Yesterday, it was announced that It Follows star Maika Monroe will be taking the role of President Whitmore’s daughter in Independence Day 2, a role originated in the first film by a young Mae Whitman. Whitman has grown up to become a successful star in her own right, recently proving herself as a leading lady with recent teen comedy The DUFF. So why wasn’t she cast in Independence Day 2? There’s one answer many men are contenting (or discontenting) themselves with, and it kind of stinks.

I don’t want to speak unfairly to Whitman and presume I know anything about her feelings on the matter, just as I don’t want to presume anything about why she wasn’t cast in the film. But Whitman remained quiet about the casting of Monroe in Independence Day 2 — that was, until she retweeted an article speculating that she wasn’t cast due to her appearance, as if that hurtful possibility hadn’t even occurred to her until then.

The prevalent thinking I’m seeing from a lot of male writers on Twitter is that Whitman is not “conventionally attractive,” and therefore Fox went with someone who is. This thinking is offensive on various levels. First of all, comparing the attractiveness of two women, even in an attempt to rationalize a disagreeable situation such as this one, is awful and perpetuates a competitive culture in which women are forced to examine themselves through the lens of what men find attractive. That this was the first speculated narrative is unfortunate — and whether or not it’s true, it’s depressing to see men I respect insisting that a woman wasn’t hired because she’s just not pretty enough (and "pretty" is subjective, so this is doubly ridiculous). But this is the conclusion many have leaped to without so much as attempting to contact Fox or Whitman’s reps to confirm if Whitman was even considered for the part.

It’s already annoying enough when white men are outraged on behalf of minorities, propagating the antiquated notion that minorities are so disenfranchised that they need the white man to stand up for them — because it’s the white man who has all the respect and power. Similarly, it’s annoying when men feel the need to stand up and tell women what we should be offended by, effectively “mansplaining” sexism as if they’re rescuing us from some threat we haven’t yet perceived.

We watch men jump to grasp a straw before anyone else, as if they’re proving their feminism, but it reeks of white knighting — it’s well-meaning, sure, but no less offensive. I want men to be feminists, don’t get me wrong, of course I do, and I don’t expect for every feminist to have identical opinions because that’s just crazy talk and debate is productive. It is, however, offensive for a man — emphasis on man — to tell me that something is unfair to my gender, to insist that I be offended by an act they perceive as sexist, and to exhaustively explain to women why something is bad for us.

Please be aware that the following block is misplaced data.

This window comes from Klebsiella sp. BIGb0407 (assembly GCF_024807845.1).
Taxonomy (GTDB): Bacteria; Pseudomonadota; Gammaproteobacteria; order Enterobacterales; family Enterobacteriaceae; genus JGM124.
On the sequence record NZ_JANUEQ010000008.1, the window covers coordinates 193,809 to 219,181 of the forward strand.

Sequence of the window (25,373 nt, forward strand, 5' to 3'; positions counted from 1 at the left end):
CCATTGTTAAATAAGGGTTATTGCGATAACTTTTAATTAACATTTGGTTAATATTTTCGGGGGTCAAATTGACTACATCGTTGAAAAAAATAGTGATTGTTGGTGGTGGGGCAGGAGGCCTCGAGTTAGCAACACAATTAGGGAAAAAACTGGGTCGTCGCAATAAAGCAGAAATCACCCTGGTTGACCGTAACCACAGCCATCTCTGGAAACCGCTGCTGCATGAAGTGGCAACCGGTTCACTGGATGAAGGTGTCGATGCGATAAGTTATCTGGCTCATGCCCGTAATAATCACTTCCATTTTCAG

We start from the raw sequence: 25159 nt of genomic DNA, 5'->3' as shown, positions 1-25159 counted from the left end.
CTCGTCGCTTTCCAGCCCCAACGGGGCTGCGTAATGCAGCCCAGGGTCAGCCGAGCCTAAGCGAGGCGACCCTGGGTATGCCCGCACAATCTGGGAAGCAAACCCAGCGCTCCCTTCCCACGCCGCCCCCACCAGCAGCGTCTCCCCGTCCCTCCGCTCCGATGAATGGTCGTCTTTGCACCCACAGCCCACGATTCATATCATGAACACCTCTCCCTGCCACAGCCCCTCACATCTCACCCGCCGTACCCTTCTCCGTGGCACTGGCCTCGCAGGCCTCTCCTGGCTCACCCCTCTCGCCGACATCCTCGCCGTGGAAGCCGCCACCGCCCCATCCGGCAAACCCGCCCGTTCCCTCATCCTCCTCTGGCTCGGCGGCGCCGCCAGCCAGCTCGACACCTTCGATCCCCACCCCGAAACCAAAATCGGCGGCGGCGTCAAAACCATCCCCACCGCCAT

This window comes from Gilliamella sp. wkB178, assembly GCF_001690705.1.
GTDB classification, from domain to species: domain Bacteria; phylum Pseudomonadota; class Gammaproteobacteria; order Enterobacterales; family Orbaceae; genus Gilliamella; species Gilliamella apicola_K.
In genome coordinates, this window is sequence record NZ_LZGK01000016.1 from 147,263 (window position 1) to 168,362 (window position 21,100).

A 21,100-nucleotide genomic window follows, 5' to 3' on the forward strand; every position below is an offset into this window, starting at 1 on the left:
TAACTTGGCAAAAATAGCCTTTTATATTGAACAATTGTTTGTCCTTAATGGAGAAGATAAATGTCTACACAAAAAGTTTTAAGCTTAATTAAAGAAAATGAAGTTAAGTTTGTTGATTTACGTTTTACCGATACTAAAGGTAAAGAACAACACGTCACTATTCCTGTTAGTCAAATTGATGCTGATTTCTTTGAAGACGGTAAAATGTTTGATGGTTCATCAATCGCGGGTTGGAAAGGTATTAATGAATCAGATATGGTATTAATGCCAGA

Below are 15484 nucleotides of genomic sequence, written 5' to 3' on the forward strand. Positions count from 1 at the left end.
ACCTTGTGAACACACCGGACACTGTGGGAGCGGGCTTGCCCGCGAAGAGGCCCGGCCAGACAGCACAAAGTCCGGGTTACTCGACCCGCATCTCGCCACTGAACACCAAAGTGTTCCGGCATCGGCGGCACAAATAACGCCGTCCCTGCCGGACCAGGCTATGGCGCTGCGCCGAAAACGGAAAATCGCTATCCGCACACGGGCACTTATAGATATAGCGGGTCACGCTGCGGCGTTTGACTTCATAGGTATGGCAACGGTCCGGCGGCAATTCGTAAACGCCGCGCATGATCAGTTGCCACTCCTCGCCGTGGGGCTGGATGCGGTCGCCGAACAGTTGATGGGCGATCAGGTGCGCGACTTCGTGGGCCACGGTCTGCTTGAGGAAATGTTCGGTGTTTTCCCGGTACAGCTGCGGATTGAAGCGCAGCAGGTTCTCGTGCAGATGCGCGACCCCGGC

Fox will likely never explain their reasoning for choosing Maika Monroe over Mae Whitman. Some are arguing that Whitman is a proven bankable talent, and therefore a rational choice. But there are totally unoffensive reasons for why the studio went with Monroe — she’s a recent breakout and on the verge of becoming an “it” girl, the lead of modest horror indie It Follows, a film which awesomely exceeded box office expectations.

These arguments about why Whitman wasn’t cast are well-meaning on the surface, but some of the most annoying sexism comes from good, if misguided, intentions. Take, for instance, this Portlandia sketch, which is so perfect in its portrayal of white knight male feminists that it’s scary:

Men, you do not need to prove your feminism by anxiously searching for sexism in everything, figuratively walking ahead of us to try and protect women from danger. It is the equivalent of holding the door open for us and saying “you’re welcome” before we have the chance to thank you. There’s plenty of actual, proven sexism out there in the world that sucks, for which your outrage would not only be founded, but totally welcome.

To conjure sexism out of thin air with no basis beyond mere speculation is almost as offensive as if this Whitman casting narrative was actually verified as true. It is outrage engineering, created with good intentions, but founded on nothing but cynicism and a need to protect women — but this male urge to protect us (and minorities) runs counter to real equality. How can we feel equal when privileged white men constantly act outraged on our behalf and rush to valiantly defend us? Next time you consider doing this, please think of the message it sends: that minorities and women are defenseless and continue to exist as unequal to men.

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